9. They Don’t Treat the Damage Like the End of the World
One of the worst traits that a mechanic can show is acting like every repair equates to the end of the world. It’s definitely bad to go too long without changing your oil, but the Earth won’t explode if you push off that maintenance (though you should seriously change it as often as the manufacturer suggests).
If a mechanic starts planning a funeral simply because you say no to the repairs, that’s a clear sign of a dishonest mechanic.
They can suggest against driving your car until the fix is made, but they can’t prevent you from driving your car. In other words, they legally need to give you your keys if you refuse service from their shop.
10. They Don’t Do Anything Without Permission
That point leads to another honesty check: your mechanic should never do anything until they have your direct permission.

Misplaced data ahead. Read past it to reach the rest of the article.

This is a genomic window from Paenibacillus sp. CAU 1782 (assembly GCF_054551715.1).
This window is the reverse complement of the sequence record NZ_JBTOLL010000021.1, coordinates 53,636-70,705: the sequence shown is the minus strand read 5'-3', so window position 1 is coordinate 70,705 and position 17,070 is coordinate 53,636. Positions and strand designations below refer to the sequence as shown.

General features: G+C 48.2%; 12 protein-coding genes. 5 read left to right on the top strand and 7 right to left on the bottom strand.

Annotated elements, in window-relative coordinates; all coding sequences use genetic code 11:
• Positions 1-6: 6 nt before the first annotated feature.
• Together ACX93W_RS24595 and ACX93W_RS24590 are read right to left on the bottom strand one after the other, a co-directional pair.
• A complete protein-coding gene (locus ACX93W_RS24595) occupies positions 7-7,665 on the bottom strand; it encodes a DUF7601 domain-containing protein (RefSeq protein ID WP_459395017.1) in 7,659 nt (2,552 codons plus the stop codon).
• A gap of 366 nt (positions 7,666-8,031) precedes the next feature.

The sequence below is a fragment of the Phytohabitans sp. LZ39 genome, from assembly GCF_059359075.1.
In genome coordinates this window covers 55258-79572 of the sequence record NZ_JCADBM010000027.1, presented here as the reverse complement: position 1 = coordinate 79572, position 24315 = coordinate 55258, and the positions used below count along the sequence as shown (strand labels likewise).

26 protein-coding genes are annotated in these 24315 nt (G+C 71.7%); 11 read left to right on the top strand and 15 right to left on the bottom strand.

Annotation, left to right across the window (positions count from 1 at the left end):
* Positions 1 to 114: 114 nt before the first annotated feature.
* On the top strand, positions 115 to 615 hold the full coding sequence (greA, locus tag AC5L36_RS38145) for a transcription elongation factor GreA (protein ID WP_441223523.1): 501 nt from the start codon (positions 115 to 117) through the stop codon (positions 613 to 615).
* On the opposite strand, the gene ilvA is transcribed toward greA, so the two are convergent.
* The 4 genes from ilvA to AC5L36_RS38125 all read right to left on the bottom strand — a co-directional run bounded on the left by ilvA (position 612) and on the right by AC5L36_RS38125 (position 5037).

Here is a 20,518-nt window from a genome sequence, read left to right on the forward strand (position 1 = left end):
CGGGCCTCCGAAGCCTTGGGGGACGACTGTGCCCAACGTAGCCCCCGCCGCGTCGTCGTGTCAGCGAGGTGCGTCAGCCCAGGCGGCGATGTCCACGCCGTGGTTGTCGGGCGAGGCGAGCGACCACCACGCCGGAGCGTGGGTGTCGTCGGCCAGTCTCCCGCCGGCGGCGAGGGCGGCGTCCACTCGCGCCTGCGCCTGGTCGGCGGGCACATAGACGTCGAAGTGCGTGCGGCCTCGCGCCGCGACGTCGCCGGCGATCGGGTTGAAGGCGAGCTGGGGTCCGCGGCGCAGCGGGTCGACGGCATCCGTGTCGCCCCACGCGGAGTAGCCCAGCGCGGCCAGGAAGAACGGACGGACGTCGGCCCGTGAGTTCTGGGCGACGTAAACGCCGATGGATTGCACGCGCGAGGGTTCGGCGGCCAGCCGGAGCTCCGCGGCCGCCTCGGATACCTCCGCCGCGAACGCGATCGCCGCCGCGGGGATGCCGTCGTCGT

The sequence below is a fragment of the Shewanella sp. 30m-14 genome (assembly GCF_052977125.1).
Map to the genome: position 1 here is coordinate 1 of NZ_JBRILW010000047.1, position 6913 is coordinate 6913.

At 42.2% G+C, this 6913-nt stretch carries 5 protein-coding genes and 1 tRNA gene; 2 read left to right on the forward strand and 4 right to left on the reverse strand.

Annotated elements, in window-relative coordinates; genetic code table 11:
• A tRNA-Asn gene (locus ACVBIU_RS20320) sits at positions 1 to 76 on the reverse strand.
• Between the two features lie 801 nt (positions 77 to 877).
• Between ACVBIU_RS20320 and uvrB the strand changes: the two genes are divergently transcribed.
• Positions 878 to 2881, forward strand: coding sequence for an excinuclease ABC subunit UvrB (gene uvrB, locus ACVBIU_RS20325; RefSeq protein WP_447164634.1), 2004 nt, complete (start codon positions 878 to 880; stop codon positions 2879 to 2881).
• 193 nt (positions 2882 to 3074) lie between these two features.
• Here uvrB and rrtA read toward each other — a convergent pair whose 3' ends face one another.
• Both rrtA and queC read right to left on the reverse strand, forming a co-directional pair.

If you drop your car off for a diagnosis and they pull out the transmission and charge you for it, you should refuse to pay and demand your car back. If they don’t have direct permission from you to do anything, they should not do anything.
Remember, you pay them for services that you request. Do you ever go to the dentist and say “surprise me”? Well, there’s nothing more surprising than a random auto charge for something you didn’t sign off on.
This idea goes beyond the blatantly manipulative example I just gave. There should never be a surprise when you get the bill from the shop. There’s no “well, while we were there, we also did this that and the other thing”.